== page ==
Historian Ann Matthews, author of “Renegades: Irish Republican Women 1900-1922,” understands intimately the kind of working-class background that helped fuel the republican movement a century ago. Born in 1948, she grew up in Dublin’s North Strand, and left school at 14, something not unusual in working-class families in Ireland before 1970. She went back to school decades later to earn several degrees, including a Ph.D. in history.
Matthew’s mother, Jane Byrne, was raised in a tenement in Marlborough Street, a few blocks from the GPO, and married fisherman John Matthews, from Annagassan, County Louth. It was her mother’s experience as a child that inspired Matthews to look more closely at women in the seminal republican movement, and the turmoil of that era. “She was 7 and had very vivid memories of [the Easter Rising] because she thought she was going to die,” says Matthews. “I grew up listening to my mother’s childhood memories of war from 1916 to 1923.”
Matthews, a Kildare resident, teaches at NUI Maynooth. She spoke to The Wild Geese’s Gerry Regan about her new book, “Dissidents: Irish Republican Women 1923-1941,“ and the experience of women republicans in the first half of the 20th century. In these companion titles, she says, she explores why women effectively disappeared from Irish politics from 1941 till the 1970s.
The Wild Geese: I’m intrigued by what seems to be the women’s roles in the Irish enterprise. You have the lofty ideals of gender equality in the Proclamation during the Easter Rising, followed by the War of Independence and the tragedy of the Civil War and then it seems women were thrust back into the more repressed, traditional, stereotypical roles that the Church came to define for women. What happened to the bold, assertive women who seemed to be sharing the pinnacle of political power in 1916 to 1921, they seem to have receded back into domesticity after this? Would that be a fair observation?
Ann Matthews (left): No, what happened was that these women were socially conservative, they believed in the home, they believed in domesticity for women, they had servants, they could go out and do the work. The Catholic Church is sometimes blamed for things they didn’t do, just as de Valera is sometimes blamed for pushing women out of politics, something he didn’t do either. From 1916 the movement turned toward a spirituality that was Catholic, this Catholic spirituality had been growing intensely from the late 1800s. These women came from a society where they absorbed Catholic social teaching, mixed with the mores of the Victorian ethos of respectability, with their mother’s milk. This is who these women were. They became involved with the first Sinn Féin party, founded by Arthur Griffith in 1905. This party was open to women, something very unusual in its day, possibly the first party in these islands that allowed female participation at an equal level. So from 1905 you have women becoming involved in Sinn Féin as a political party, then they become involved with the Volunteer movement by becoming involved with Cumann na mBán, they become involved with the Irish Citizen Army, too. But they still hold on to the essence of their Catholic culture that they have with them from birth. It’s a complex picture, sometimes it’s represented as a black-and-white picture, but it’s not.
The Wild Geese: I gather that Constance Markievicz was not very religious, but then perhaps she was not typical?
Matthews: No, Countess de Markievicz (below right), I always call her de Markievicz, as that’s how she signed her name, her family were Church of Ireland. She was exposed to Catholic spirituality in the College of Surgeons because during 1916 -- one of the coping mechanisms used by the insurgents to deal with their fear was to pray. They said the Rosary every day, sometimes twice a day, or more. She was exposed to this in the College of Surgeons, later she wrote a poem about it and converted to Catholicism, her experience in the College of Surgeons was the basis of her conversion. But I also think she did this to make herself appear more of an Irish nationalist. There was no spiritual philosophy behind what she did.
The Wild Geese: During the Civil War, dividing comrade from comrade, many who had fought together for the Irish Republic, did this kind of wrenching division seize the women’s movement, too?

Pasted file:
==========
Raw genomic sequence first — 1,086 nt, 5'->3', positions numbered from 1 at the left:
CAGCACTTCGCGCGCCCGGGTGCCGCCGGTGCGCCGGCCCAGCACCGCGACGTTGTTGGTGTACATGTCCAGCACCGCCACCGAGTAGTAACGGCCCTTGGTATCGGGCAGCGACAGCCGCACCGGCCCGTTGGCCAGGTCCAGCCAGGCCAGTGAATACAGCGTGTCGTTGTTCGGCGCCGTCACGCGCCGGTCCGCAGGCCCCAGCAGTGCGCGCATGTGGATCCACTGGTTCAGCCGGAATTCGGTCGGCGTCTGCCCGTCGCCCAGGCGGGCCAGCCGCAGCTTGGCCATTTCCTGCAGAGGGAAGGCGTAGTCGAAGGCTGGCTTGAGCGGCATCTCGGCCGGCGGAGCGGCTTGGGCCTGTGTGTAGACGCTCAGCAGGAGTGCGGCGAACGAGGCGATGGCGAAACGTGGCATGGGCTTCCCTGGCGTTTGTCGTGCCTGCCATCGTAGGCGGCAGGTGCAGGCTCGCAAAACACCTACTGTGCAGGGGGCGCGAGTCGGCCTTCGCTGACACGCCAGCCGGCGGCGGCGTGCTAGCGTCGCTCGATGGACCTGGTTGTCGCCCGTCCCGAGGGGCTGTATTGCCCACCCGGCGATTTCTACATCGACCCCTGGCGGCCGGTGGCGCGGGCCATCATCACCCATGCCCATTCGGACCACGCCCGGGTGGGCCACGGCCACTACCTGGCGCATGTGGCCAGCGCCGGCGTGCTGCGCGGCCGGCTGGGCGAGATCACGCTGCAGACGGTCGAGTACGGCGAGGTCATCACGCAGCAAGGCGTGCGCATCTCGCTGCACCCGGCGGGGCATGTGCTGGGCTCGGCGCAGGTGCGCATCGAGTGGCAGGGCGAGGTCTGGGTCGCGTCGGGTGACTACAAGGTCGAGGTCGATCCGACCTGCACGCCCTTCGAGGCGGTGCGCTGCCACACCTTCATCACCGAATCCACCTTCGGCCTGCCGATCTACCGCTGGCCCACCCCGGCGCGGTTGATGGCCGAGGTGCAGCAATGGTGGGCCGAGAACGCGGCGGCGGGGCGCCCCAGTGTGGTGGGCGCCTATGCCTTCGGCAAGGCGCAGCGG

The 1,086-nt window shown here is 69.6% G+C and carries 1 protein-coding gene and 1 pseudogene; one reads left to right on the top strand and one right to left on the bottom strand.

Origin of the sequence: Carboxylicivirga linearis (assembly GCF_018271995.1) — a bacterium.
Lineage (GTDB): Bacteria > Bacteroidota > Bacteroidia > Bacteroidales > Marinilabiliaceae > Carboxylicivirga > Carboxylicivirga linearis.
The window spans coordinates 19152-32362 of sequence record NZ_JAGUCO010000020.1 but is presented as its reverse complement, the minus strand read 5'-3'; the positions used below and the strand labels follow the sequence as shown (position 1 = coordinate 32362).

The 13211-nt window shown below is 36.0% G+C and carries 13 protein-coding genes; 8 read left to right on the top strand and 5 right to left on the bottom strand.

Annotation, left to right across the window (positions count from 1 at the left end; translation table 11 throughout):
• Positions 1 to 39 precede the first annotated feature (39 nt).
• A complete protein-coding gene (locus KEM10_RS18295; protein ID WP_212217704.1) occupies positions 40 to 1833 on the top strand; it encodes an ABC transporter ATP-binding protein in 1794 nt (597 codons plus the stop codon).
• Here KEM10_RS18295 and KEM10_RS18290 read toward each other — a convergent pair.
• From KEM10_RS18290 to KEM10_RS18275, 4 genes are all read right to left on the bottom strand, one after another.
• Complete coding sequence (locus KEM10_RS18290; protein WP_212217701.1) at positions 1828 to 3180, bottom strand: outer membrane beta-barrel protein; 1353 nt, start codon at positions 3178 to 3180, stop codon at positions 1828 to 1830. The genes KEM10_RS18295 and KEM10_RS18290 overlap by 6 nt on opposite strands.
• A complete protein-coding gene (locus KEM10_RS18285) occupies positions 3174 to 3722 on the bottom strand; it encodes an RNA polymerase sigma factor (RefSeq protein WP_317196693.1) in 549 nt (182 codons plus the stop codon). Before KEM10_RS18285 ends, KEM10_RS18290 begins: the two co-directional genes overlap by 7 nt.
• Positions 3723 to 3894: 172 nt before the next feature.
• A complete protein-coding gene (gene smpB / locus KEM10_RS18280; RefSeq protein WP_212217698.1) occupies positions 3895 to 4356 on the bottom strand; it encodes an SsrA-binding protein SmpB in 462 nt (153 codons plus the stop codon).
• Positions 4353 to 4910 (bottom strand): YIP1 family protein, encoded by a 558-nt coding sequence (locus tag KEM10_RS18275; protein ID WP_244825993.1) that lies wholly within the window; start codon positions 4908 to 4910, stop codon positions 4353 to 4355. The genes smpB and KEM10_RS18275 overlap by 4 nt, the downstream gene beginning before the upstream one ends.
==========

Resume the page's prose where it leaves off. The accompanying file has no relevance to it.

Matthews: Yes, the women’s movement was splintered. What happened with the men’s movements is mirrored in the women’s. The best way to explain it is to look at how [historian and IRA intelligence officer] Florence O’Donoghue described the IRA at the time of the Civil War. There was a three-way split in the Irish Volunteers; there were those who were for the Treaty, those who were against the Treaty, and those who remained neutral. The biggest group of the three were the men who remained neutral. Cumann na mBán split in exactly the same way. There were those who were anti-Treaty; they were the rump. There were those who were pro-Treaty; they formed another organization. And then there were the women who were neutral, and they just walked away. So it went from thousands of women being involved up to the truce of 1921, and then within eight months they were down to a few hundred members.
The Wild Geese: Tell us about the new book – what can the reader expect to find in it?
Matthews: Well, the new book starts at the Civil War. The first one [“Renegades”] ends just as they make decisions on acceptance or non-acceptance of the Treaty, the last chapter of it discusses the split in the IRA and Cumann na mBán. Book Two [“Dissidents”] picks up on that and discusses it briefly in the first chapter to put in context for anyone who has not read the first book. I don’t explain the Civil War in detail because other historians have done that to great effect and that is not what my work was about, but I do discuss the role of women in the Civil War and the kind of activities they were involved in. There are three chapters on women in internment -- the reason for this is that there were 645 women in internment, to put that in context, over 16,000 men were interned. The 645 women who were interned were not all held together, nor all interned at the same time. Some were held for a day or two, some for a month or two, a handful were held for a full year. As the numbers of women internees increased, the government was hard pressed to find places to hold them, so they ended up using Mountjoy Prison very briefly; Kilmainham Gaol, which is now a museum; and they used a place called the North Dublin Union. It had been an old workhouse, and in 1918 it was taken over by compulsory order by the British army because their Linen Hall barracks had been lost to fire during 1916. They closed down the workhouse and reopened it as a barracks. When the British left Ireland, they handed the North Dublin Union buildings over to the Irish Department of Defence, so part of this North Dublin Union building was then used as an internment camp to hold about half of the 645 women. So, because it would otherwise be very confusing, I have devoted three chapters to the women in internment by the prisons in which they were interned. So, one chapter deals with the women in Mountjoy, another on those in Kilmainham and the third on those in the North Dublin Union.